We also observed that social login usage will vary when alternatives are present. Some of the identity providers we have recently started to support, such as Instagram and Amazon, earn anywhere from 10-25% share of social logins on sites that have enabled it. As more of our clients support these networks, we expect to see their market share climb.

As with our previous reports, we have taken a look at sites in six industry verticals to measure trends in consumer login preferences.

Media Trends

Consumer Trends

Retail Trends

Entertainment Trends

Music Trends

B2B Trends

Facebook overtook Google and LinkedIn as the most popular choice on B2B sites, with Facebook extending its lead on media and retail sites. We also observed a decrease in popularity for Google on retail sites. We expect this landscape to evolve as momentum builds for innovations such as Google Wallet Instant Buy and Autofill with Facebook, both of which encourage the use of social login during checkout.

What do these findings mean for your business? As you think of ways to improve registration conversion and know your customers, social login can play a major role:

For Marketers:

Social login helps solve the challenge of collecting accurate customer profile data without sacrificing acquisition rates. Social login accelerates the registration process to a single click and grants instant permission-based access to rich demographic and psychographic data about your customers. This social profile data can be utilized to improve segmentation, personalization and targeting efforts.

For Developers and Technologists:

It can be a headache to implement the plumbing for each social network API on your own. Under the hood, these networks use different protocols like OpenID, OpenID Connect, OAuth, and proprietary frameworks. As a result, coding social login on your own requires significant investment of time and engineering expertise. Ongoing maintenance is another challenge, especially when networks change their APIs, in some instances without advance notice.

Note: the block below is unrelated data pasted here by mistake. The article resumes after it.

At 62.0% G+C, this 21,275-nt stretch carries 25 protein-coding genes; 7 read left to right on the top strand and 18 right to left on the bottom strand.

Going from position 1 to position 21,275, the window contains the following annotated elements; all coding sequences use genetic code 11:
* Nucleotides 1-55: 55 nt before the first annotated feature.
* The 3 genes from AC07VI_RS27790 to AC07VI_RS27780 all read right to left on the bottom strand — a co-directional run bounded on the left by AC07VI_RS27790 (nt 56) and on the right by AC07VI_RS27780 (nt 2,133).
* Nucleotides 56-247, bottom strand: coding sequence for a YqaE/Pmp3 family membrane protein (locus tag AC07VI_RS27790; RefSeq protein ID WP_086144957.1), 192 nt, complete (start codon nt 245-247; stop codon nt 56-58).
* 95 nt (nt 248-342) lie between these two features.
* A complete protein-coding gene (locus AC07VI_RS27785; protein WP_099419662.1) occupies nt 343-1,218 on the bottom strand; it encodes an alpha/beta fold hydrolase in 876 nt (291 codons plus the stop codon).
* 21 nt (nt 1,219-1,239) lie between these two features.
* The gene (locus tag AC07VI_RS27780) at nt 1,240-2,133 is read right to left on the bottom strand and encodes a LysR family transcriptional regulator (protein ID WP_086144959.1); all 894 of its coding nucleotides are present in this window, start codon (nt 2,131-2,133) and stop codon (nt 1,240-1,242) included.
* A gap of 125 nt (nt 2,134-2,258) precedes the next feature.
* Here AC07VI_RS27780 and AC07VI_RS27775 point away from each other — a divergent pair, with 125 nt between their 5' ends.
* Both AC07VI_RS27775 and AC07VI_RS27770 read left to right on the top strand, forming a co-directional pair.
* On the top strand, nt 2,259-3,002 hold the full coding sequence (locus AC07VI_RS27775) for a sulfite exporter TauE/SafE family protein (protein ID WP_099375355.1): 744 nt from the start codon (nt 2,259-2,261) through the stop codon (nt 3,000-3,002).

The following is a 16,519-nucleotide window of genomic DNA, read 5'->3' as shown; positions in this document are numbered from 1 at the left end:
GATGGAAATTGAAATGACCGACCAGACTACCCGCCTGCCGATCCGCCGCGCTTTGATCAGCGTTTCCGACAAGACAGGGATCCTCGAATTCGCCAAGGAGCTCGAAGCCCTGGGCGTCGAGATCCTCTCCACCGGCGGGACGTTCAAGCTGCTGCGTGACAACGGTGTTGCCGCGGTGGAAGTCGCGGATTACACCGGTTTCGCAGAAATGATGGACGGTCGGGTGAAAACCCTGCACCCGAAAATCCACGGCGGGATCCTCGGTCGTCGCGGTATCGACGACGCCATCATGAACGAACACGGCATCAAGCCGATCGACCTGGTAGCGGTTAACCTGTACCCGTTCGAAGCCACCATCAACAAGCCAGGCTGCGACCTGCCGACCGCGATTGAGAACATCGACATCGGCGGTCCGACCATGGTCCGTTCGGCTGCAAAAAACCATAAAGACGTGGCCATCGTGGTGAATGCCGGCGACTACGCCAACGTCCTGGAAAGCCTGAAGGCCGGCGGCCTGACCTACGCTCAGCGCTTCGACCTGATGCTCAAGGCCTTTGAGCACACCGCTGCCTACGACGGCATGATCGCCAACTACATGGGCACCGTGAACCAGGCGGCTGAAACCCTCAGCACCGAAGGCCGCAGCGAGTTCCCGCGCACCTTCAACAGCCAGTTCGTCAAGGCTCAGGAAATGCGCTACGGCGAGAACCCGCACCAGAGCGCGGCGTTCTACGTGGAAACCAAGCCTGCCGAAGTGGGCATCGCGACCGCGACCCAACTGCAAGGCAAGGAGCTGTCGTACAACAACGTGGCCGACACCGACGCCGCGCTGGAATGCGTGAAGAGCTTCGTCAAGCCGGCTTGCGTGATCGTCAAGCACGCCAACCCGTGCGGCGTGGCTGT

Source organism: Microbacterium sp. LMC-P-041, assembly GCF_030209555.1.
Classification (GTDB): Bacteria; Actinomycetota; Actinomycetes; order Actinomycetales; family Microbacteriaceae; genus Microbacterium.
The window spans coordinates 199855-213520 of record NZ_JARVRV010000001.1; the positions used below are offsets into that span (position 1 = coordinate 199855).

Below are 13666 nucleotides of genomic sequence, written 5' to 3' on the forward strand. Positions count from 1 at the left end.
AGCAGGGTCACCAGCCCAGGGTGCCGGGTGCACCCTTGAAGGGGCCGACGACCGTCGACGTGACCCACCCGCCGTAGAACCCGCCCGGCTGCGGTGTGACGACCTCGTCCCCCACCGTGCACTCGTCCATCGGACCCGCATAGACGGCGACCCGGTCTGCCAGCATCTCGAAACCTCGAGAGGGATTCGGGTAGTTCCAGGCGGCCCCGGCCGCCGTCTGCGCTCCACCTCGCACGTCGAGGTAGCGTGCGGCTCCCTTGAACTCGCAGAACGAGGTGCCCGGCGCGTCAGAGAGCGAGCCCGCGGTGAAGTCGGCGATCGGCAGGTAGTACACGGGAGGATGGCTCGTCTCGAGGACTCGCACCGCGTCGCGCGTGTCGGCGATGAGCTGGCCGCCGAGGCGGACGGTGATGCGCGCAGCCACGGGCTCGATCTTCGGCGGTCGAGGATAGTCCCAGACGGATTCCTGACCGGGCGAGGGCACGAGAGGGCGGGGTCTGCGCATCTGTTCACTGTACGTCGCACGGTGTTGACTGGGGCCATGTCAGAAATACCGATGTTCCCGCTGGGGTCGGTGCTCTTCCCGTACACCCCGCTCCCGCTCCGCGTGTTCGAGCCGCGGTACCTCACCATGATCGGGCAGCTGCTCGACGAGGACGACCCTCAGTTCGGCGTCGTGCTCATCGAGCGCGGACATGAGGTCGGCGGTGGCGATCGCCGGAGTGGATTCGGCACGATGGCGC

Your social login and sharing solution should allow you to easily integrate multiple social networks by writing once to a single API. Implementing social login technology on your site cuts deployment times to days from weeks or months and keeps engineering resources focused on your core competencies.

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About the author

Michael Olson

Senior Product Marketing Manager

Michael Olson joined Janrain more than five and a half years ago and has experienced the explosive growth of the digital marketing technology landscape. Previously, he managed demand generation programs at Janrain. Currently, as the Senior Product Marketing Manager, Michael drives go-to-market strategy for product launches as well as positioning and messaging to communicate the value of customer profile management solutions to companies. Michael's writing has been featured in publications such as GigaOM, Adotas and iMedia Connection.

View all posts by Michael Olson